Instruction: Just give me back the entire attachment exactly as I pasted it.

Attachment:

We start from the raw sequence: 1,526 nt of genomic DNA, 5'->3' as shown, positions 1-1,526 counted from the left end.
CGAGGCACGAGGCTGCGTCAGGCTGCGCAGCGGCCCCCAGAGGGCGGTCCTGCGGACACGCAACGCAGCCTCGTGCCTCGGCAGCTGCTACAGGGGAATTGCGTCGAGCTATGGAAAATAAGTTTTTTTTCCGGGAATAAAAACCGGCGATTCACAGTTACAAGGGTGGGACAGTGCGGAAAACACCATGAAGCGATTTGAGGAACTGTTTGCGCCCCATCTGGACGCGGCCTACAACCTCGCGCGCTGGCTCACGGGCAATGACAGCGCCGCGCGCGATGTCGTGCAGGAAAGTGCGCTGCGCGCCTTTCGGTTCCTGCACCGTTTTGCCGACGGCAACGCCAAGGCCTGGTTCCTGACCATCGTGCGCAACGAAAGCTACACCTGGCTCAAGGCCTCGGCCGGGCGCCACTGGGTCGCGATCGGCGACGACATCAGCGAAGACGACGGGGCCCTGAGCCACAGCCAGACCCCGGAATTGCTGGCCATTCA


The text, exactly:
We start from the raw sequence: 1,526 nt of genomic DNA, 5'->3' as shown, positions 1-1,526 counted from the left end.
CGAGGCACGAGGCTGCGTCAGGCTGCGCAGCGGCCCCCAGAGGGCGGTCCTGCGGACACGCAACGCAGCCTCGTGCCTCGGCAGCTGCTACAGGGGAATTGCGTCGAGCTATGGAAAATAAGTTTTTTTTCCGGGAATAAAAACCGGCGATTCACAGTTACAAGGGTGGGACAGTGCGGAAAACACCATGAAGCGATTTGAGGAACTGTTTGCGCCCCATCTGGACGCGGCCTACAACCTCGCGCGCTGGCTCACGGGCAATGACAGCGCCGCGCGCGATGTCGTGCAGGAAAGTGCGCTGCGCGCCTTTCGGTTCCTGCACCGTTTTGCCGACGGCAACGCCAAGGCCTGGTTCCTGACCATCGTGCGCAACGAAAGCTACACCTGGCTCAAGGCCTCGGCCGGGCGCCACTGGGTCGCGATCGGCGACGACATCAGCGAAGACGACGGGGCCCTGAGCCACAGCCAGACCCCGGAATTGCTGGCCATTCA